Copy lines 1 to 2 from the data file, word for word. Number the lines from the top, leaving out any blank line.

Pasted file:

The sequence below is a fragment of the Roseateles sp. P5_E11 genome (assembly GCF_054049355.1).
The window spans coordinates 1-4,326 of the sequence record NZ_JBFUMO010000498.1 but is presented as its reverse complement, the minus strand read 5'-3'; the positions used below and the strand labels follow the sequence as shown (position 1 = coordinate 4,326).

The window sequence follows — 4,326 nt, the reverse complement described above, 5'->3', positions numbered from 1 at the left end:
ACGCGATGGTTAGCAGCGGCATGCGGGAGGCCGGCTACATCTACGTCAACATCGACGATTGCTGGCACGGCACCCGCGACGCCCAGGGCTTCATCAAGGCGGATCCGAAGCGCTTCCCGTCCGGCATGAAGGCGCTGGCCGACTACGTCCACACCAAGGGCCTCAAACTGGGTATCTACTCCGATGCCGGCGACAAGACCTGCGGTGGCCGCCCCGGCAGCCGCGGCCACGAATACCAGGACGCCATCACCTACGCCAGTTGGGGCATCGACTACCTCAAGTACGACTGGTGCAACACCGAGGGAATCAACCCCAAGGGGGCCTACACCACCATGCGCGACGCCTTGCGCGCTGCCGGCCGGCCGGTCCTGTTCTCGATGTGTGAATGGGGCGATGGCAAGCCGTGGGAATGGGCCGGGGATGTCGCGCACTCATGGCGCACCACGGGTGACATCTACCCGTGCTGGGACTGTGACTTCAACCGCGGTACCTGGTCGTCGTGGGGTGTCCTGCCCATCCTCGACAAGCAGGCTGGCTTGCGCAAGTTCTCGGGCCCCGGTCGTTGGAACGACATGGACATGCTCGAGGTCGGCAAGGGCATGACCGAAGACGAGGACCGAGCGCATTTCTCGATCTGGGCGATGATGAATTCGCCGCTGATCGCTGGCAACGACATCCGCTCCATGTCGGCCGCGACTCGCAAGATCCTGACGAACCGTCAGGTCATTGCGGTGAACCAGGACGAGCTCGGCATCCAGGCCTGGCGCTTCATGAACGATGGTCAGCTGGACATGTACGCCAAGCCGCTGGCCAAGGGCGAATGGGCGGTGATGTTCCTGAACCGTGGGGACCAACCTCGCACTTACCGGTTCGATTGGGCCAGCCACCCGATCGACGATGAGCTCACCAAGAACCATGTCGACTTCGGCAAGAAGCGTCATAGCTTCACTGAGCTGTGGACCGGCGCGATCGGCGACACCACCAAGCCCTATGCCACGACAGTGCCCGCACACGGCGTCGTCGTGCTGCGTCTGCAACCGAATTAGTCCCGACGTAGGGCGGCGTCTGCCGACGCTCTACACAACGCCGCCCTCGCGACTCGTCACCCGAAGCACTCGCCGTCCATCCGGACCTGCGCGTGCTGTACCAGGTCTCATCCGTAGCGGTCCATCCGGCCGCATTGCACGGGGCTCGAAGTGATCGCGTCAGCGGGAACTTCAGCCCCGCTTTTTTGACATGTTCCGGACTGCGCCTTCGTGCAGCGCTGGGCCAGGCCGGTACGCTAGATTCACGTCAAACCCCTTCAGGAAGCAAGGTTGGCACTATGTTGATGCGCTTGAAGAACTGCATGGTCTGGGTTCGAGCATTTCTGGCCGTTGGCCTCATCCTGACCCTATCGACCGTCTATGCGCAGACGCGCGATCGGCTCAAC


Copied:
The sequence below is a fragment of the Roseateles sp. P5_E11 genome (assembly GCF_054049355.1).
The window spans coordinates 1-4,326 of the sequence record NZ_JBFUMO010000498.1 but is presented as its reverse complement, the minus strand read 5'-3'; the positions used below and the strand labels follow the sequence as shown (position 1 = coordinate 4,326).